Rastafari: A Universal Philosophy in the Third Millennium
"Rastafari practitioners have continually resisted social sciences definition of what outsiders called a millenarian movement. They maintained against these efforts of categorization that Rastafari as a lived and living philosophy combines ancient roots with ever emerging routes. These historical, dynamic and creative dimensions challenge any homogenizing attempts to freeze the 'movement' in time and space. African origins are as important as Diasporean experiences for Rastafari in the manifold struggles to downstroy slavery and oppression. But the strong universal appeal towards the realization of equal rights and justice implodes analytical and practical limitations of a Black Atlantic culture. This volume brings together contributions from well-known Rastafari practitioners and social scientists as a counter to the unilateral politics of outside definition, identification, and misrepresentation. They discuss Rastafari as an experimental philosophy; its historical and contemporary global culture dimensions and its contribution to issues such as decolonization, reparation and repatriation. "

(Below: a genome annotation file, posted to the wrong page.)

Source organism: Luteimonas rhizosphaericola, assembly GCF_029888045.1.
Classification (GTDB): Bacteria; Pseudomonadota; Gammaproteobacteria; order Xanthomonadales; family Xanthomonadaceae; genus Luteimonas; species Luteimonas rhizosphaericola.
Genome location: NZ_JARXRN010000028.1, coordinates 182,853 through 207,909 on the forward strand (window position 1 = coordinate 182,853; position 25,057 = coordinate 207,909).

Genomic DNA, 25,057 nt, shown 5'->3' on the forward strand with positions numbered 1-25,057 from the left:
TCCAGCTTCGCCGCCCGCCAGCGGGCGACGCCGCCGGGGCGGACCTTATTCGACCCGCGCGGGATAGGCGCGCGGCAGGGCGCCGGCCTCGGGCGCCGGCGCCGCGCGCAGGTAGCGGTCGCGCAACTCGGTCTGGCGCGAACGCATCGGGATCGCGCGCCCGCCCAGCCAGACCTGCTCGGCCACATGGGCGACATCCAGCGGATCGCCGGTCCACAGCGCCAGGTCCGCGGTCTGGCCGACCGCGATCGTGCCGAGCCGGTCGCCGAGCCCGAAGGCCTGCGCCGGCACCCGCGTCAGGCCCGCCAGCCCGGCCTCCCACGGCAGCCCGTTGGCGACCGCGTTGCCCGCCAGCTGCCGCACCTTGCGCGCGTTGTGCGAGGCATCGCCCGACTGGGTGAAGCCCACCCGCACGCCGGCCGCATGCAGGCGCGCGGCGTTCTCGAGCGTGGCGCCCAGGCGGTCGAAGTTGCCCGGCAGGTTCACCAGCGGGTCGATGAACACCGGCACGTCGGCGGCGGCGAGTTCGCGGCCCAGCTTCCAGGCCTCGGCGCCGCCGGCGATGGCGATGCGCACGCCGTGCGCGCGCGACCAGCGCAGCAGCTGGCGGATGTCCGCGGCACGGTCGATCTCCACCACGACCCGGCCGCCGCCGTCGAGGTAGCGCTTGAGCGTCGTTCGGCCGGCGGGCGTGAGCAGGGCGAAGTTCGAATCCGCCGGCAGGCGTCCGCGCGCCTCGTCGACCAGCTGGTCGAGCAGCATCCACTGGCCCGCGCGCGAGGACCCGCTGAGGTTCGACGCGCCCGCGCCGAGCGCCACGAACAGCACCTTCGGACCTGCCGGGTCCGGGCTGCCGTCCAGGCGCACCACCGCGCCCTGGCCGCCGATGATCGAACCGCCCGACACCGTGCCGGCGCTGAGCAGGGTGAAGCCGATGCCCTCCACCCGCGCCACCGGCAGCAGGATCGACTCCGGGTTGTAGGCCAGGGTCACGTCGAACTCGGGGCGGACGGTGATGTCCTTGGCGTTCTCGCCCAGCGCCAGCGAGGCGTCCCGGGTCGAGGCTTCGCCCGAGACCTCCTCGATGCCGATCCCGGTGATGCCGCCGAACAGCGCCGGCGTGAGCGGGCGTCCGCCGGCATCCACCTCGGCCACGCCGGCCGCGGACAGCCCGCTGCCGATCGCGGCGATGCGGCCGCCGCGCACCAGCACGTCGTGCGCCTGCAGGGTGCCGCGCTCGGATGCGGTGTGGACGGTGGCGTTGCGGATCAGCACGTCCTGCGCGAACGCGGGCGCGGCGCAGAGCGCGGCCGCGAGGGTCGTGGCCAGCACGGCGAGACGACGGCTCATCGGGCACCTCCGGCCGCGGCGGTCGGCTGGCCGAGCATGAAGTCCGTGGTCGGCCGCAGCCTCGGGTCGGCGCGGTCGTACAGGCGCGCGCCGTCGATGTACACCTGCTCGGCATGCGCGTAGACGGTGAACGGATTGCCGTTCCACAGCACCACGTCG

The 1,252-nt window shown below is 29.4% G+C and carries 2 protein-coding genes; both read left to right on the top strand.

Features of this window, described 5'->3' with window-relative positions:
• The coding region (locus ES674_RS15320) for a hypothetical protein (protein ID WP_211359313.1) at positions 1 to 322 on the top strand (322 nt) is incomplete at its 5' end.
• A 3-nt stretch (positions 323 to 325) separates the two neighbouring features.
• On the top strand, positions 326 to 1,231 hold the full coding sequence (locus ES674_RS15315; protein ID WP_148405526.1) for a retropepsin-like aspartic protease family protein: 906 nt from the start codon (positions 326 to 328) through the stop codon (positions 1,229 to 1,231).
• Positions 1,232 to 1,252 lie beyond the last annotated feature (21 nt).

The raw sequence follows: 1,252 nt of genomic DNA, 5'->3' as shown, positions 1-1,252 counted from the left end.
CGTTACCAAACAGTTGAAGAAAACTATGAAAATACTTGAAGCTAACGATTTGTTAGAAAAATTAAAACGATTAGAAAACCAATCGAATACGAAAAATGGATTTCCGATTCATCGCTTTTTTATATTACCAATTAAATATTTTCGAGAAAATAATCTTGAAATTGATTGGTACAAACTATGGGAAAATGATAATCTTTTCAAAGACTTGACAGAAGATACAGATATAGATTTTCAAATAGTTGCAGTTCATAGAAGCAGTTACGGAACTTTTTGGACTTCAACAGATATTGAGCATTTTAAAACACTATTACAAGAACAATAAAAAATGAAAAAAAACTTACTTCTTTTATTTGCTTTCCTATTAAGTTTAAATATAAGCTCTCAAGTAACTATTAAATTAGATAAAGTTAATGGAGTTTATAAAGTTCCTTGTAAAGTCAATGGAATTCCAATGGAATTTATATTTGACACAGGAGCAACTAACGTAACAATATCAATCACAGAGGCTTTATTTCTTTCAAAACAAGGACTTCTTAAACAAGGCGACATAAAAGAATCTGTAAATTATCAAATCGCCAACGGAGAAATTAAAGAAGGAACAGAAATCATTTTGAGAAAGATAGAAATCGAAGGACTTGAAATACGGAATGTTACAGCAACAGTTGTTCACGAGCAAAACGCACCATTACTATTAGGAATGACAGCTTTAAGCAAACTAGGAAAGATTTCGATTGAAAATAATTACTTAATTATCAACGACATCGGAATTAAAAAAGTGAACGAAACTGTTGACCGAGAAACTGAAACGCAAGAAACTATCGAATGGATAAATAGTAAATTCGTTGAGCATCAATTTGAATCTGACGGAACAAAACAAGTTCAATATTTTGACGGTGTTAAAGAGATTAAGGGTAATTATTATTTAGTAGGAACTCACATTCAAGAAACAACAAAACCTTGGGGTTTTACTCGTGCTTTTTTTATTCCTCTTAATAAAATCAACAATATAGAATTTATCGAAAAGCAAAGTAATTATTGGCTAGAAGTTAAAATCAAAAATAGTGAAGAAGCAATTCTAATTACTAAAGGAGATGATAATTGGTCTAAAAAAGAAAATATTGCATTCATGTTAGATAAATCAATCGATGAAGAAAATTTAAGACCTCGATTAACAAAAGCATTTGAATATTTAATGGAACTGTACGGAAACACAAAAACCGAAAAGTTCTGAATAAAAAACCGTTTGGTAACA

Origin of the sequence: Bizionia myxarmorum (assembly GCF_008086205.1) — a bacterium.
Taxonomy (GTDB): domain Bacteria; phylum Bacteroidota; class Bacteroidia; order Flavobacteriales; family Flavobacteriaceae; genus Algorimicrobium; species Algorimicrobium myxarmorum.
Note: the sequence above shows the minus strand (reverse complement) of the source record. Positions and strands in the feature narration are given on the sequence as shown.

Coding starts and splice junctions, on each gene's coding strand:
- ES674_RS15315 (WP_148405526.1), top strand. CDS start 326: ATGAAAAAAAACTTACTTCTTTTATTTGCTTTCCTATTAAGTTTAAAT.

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Rasta from Experience
History and Narration
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African America Babylon become belief Bible Black Bobo Britain British Bushdoctors Cape Caribbean central church colonial concept consciousness continued conversion created critical culture Diaspora domination early emerged Ethiopia European exist experience expression forces ganja Garveyism Ghana give global Haile Selassie herbs Hill Howell human idea identity important Jamaica Khoisan King Kingston land language leaders living London look Marcus Garvey means migrants movement Mutabaruka natural never organized original particularly perspective philosophy poems political present race racial Rasta Rastafari Rastafarians Rastaman reasoning referred reggae relations religion religious reparations repatriation represented result roots slave slavery social society space Spiritual Baptist structures struggle symbolic talk thing thinking traditional understanding United University University Press West Indian Western women